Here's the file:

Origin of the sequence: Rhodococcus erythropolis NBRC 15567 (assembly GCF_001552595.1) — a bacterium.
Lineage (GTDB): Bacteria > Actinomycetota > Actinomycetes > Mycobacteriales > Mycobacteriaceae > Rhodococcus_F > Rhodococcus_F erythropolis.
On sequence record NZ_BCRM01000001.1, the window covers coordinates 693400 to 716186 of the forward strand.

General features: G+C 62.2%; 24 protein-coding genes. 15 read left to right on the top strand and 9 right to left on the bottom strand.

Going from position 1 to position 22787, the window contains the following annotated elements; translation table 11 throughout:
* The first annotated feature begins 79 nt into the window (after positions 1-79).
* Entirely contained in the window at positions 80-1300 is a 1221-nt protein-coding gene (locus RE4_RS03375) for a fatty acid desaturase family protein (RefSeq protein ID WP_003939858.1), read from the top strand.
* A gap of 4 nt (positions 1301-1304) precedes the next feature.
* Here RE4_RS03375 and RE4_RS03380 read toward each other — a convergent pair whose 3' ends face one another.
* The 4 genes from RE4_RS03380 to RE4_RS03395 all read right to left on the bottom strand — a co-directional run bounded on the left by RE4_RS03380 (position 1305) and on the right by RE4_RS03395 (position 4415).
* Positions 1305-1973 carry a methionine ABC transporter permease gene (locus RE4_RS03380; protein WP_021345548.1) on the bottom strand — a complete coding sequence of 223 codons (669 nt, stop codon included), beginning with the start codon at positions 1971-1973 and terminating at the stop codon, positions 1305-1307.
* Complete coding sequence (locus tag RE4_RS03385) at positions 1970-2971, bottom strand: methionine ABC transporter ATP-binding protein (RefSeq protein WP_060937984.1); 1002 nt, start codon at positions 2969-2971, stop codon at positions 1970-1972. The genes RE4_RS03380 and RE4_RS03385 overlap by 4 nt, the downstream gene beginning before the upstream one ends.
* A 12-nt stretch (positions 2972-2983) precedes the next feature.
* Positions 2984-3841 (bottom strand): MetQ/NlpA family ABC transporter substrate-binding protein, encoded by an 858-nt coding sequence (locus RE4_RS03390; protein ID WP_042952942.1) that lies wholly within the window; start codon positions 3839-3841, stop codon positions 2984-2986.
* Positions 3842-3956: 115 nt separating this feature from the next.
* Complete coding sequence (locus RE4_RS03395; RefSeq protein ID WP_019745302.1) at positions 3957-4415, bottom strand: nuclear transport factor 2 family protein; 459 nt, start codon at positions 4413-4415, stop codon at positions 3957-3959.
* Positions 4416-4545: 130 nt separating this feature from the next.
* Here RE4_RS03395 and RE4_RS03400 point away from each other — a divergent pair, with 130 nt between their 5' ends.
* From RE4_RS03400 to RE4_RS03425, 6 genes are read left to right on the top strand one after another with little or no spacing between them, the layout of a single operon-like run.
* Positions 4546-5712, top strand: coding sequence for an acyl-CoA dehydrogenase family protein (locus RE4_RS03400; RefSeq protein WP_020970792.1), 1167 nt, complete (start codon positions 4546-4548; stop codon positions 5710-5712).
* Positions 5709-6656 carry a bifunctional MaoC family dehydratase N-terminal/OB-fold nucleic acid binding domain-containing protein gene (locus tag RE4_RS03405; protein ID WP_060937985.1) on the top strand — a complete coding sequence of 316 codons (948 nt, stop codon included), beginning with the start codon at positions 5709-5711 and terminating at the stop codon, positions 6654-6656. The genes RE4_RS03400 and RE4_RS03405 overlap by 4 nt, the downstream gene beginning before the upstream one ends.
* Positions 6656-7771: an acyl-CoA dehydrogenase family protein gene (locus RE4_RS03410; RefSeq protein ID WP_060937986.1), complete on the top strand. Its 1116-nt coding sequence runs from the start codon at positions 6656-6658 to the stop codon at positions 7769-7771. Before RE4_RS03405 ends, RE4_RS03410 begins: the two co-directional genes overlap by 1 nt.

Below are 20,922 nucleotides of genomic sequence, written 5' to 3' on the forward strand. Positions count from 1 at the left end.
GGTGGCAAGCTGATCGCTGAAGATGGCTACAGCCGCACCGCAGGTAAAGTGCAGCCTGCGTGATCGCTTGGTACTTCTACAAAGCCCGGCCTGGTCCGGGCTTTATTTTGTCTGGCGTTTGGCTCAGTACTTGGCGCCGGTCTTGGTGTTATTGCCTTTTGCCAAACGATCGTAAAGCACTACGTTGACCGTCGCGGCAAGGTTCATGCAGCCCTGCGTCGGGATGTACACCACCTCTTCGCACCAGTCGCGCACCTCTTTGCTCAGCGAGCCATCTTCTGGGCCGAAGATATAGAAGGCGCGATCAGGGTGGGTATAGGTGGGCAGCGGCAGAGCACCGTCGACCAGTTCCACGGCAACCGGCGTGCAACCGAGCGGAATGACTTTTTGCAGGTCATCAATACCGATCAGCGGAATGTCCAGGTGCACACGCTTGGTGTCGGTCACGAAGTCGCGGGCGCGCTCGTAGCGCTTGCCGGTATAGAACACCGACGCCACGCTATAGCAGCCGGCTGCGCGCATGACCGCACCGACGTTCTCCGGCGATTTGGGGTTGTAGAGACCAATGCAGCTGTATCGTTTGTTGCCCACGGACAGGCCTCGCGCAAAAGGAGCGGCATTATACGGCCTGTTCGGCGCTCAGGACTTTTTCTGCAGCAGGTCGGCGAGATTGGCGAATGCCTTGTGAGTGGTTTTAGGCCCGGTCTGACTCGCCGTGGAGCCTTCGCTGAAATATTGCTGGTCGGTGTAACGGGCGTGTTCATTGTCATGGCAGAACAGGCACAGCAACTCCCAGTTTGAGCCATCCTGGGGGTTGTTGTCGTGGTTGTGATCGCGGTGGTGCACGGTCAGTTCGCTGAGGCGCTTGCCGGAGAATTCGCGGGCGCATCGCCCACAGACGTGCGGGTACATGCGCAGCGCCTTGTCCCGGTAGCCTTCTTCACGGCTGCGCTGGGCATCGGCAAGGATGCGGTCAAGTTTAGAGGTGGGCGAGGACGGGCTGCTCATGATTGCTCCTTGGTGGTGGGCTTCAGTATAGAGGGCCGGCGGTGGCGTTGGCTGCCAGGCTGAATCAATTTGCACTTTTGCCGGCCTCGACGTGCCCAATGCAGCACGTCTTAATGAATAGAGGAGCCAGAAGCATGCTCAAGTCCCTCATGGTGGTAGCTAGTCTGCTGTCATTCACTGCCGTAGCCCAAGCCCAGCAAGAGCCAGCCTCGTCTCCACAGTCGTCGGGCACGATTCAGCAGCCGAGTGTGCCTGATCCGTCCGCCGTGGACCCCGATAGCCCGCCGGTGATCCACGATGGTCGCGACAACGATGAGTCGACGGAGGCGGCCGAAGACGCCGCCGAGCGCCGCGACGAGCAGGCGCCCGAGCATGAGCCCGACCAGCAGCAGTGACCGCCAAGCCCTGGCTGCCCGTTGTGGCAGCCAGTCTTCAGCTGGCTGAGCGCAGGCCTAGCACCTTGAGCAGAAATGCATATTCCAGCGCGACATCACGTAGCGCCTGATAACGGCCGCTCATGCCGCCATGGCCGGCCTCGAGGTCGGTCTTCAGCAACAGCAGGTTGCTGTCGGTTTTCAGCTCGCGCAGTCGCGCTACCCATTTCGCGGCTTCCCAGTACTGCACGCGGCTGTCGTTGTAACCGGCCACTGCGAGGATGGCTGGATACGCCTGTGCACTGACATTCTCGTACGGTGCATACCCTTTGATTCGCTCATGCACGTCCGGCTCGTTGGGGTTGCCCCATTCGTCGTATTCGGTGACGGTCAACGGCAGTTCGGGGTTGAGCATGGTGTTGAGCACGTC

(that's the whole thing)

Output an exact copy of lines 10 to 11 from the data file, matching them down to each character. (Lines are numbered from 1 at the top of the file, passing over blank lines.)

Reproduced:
* The 4 genes from RE4_RS03380 to RE4_RS03395 all read right to left on the bottom strand — a co-directional run bounded on the left by RE4_RS03380 (position 1305) and on the right by RE4_RS03395 (position 4415).
* Positions 1305-1973 carry a methionine ABC transporter permease gene (locus RE4_RS03380; protein WP_021345548.1) on the bottom strand — a complete coding sequence of 223 codons (669 nt, stop codon included), beginning with the start codon at positions 1971-1973 and terminating at the stop codon, positions 1305-1307.